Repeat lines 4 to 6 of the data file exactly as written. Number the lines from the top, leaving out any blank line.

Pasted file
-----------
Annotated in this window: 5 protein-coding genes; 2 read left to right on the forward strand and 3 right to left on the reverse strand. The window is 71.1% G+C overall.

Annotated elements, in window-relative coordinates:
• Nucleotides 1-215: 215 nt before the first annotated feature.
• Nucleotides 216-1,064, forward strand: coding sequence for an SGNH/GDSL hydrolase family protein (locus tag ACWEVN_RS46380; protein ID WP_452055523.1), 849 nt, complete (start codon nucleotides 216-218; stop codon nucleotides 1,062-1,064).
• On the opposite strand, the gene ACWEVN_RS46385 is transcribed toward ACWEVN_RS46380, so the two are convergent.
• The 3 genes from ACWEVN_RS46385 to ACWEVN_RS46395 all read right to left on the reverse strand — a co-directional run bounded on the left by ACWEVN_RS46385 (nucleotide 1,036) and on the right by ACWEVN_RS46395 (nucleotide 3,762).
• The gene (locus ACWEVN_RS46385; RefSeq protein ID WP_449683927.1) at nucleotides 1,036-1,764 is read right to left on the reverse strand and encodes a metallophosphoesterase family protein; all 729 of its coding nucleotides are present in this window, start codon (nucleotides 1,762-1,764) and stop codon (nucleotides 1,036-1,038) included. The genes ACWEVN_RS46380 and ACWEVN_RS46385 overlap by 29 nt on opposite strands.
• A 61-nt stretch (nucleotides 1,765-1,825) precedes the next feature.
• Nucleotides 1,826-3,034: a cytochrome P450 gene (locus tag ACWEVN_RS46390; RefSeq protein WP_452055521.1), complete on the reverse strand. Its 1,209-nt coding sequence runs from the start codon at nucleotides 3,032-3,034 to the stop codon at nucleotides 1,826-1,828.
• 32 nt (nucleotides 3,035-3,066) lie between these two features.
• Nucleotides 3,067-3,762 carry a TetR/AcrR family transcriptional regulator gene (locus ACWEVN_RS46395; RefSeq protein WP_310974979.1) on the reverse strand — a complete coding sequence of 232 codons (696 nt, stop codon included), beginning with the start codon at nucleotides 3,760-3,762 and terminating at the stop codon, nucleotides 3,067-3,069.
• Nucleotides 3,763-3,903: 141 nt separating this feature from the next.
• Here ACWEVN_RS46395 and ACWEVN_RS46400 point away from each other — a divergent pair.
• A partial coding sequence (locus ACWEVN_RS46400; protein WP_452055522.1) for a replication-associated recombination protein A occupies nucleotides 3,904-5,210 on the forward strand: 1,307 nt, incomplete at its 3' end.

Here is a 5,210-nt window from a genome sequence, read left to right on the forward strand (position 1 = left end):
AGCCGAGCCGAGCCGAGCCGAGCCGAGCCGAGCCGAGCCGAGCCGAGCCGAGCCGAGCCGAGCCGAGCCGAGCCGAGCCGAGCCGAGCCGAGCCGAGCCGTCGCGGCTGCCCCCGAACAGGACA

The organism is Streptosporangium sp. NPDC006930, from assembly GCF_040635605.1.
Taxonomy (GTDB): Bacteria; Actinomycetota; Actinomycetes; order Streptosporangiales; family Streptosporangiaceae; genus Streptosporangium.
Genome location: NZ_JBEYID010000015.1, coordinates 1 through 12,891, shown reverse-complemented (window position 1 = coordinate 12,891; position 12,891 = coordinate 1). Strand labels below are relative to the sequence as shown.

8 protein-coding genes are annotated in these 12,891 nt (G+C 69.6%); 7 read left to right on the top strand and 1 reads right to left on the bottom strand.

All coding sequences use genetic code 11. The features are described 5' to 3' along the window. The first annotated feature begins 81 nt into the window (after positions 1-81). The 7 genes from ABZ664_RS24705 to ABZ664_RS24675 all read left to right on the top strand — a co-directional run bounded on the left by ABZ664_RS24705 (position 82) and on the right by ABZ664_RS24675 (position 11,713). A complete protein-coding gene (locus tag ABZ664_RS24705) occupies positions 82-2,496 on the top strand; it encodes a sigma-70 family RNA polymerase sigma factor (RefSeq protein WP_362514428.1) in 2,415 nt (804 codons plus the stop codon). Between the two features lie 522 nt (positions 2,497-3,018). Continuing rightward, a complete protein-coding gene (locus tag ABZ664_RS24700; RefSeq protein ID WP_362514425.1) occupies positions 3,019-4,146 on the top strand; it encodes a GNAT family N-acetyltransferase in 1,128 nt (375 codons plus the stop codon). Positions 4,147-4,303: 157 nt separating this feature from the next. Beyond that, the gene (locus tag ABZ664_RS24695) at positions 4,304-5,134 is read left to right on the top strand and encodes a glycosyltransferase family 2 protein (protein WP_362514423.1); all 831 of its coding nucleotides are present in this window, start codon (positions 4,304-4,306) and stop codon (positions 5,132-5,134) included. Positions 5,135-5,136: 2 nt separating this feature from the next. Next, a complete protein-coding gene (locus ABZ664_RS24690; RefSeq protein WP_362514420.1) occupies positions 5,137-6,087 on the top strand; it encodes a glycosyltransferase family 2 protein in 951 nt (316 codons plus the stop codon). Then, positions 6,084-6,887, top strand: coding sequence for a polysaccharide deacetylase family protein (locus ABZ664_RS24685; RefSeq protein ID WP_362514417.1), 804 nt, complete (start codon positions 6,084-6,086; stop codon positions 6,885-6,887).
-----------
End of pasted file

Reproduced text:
• Nucleotides 216-1,064, forward strand: coding sequence for an SGNH/GDSL hydrolase family protein (locus tag ACWEVN_RS46380; protein ID WP_452055523.1), 849 nt, complete (start codon nucleotides 216-218; stop codon nucleotides 1,062-1,064).
• On the opposite strand, the gene ACWEVN_RS46385 is transcribed toward ACWEVN_RS46380, so the two are convergent.
• The 3 genes from ACWEVN_RS46385 to ACWEVN_RS46395 all read right to left on the reverse strand — a co-directional run bounded on the left by ACWEVN_RS46385 (nucleotide 1,036) and on the right by ACWEVN_RS46395 (nucleotide 3,762).